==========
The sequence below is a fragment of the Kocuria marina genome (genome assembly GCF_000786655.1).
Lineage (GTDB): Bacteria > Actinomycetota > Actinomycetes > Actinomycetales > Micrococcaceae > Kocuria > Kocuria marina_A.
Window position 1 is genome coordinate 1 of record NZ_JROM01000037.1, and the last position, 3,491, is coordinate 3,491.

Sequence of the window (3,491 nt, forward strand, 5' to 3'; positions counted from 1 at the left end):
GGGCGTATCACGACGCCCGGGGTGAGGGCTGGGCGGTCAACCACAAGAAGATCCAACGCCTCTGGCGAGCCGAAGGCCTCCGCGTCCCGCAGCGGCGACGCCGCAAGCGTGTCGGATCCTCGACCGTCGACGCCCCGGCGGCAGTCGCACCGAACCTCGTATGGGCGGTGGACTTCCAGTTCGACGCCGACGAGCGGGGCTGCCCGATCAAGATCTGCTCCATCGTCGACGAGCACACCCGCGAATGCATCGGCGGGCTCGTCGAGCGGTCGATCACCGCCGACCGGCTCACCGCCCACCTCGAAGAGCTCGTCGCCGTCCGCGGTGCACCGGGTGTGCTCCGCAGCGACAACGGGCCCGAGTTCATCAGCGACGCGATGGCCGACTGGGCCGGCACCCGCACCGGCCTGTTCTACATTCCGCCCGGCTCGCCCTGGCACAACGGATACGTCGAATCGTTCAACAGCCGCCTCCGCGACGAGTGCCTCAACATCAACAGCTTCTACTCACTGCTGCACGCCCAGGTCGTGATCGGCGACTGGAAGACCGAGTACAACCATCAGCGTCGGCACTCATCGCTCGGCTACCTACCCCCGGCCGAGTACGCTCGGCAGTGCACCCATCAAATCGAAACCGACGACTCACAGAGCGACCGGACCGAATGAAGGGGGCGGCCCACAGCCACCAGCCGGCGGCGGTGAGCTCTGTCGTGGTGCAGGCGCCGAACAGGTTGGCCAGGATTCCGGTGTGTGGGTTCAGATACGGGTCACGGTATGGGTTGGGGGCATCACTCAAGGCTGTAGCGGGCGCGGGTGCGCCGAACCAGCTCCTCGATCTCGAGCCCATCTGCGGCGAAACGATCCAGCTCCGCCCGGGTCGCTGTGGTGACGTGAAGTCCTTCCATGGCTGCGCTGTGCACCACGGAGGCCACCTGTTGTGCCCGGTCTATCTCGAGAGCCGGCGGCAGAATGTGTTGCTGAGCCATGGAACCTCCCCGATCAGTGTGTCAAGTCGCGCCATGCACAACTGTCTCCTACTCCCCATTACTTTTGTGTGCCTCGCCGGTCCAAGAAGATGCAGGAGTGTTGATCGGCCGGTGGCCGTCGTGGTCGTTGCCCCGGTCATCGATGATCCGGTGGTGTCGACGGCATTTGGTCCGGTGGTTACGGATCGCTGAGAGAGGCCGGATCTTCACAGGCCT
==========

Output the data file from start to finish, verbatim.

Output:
The sequence below is a fragment of the Kocuria marina genome (genome assembly GCF_000786655.1).
Lineage (GTDB): Bacteria > Actinomycetota > Actinomycetes > Actinomycetales > Micrococcaceae > Kocuria > Kocuria marina_A.
Window position 1 is genome coordinate 1 of record NZ_JROM01000037.1, and the last position, 3,491, is coordinate 3,491.

Sequence of the window (3,491 nt, forward strand, 5' to 3'; positions counted from 1 at the left end):
GGGCGTATCACGACGCCCGGGGTGAGGGCTGGGCGGTCAACCACAAGAAGATCCAACGCCTCTGGCGAGCCGAAGGCCTCCGCGTCCCGCAGCGGCGACGCCGCAAGCGTGTCGGATCCTCGACCGTCGACGCCCCGGCGGCAGTCGCACCGAACCTCGTATGGGCGGTGGACTTCCAGTTCGACGCCGACGAGCGGGGCTGCCCGATCAAGATCTGCTCCATCGTCGACGAGCACACCCGCGAATGCATCGGCGGGCTCGTCGAGCGGTCGATCACCGCCGACCGGCTCACCGCCCACCTCGAAGAGCTCGTCGCCGTCCGCGGTGCACCGGGTGTGCTCCGCAGCGACAACGGGCCCGAGTTCATCAGCGACGCGATGGCCGACTGGGCCGGCACCCGCACCGGCCTGTTCTACATTCCGCCCGGCTCGCCCTGGCACAACGGATACGTCGAATCGTTCAACAGCCGCCTCCGCGACGAGTGCCTCAACATCAACAGCTTCTACTCACTGCTGCACGCCCAGGTCGTGATCGGCGACTGGAAGACCGAGTACAACCATCAGCGTCGGCACTCATCGCTCGGCTACCTACCCCCGGCCGAGTACGCTCGGCAGTGCACCCATCAAATCGAAACCGACGACTCACAGAGCGACCGGACCGAATGAAGGGGGCGGCCCACAGCCACCAGCCGGCGGCGGTGAGCTCTGTCGTGGTGCAGGCGCCGAACAGGTTGGCCAGGATTCCGGTGTGTGGGTTCAGATACGGGTCACGGTATGGGTTGGGGGCATCACTCAAGGCTGTAGCGGGCGCGGGTGCGCCGAACCAGCTCCTCGATCTCGAGCCCATCTGCGGCGAAACGATCCAGCTCCGCCCGGGTCGCTGTGGTGACGTGAAGTCCTTCCATGGCTGCGCTGTGCACCACGGAGGCCACCTGTTGTGCCCGGTCTATCTCGAGAGCCGGCGGCAGAATGTGTTGCTGAGCCATGGAACCTCCCCGATCAGTGTGTCAAGTCGCGCCATGCACAACTGTCTCCTACTCCCCATTACTTTTGTGTGCCTCGCCGGTCCAAGAAGATGCAGGAGTGTTGATCGGCCGGTGGCCGTCGTGGTCGTTGCCCCGGTCATCGATGATCCGGTGGTGTCGACGGCATTTGGTCCGGTGGTTACGGATCGCTGAGAGAGGCCGGATCTTCACAGGCCT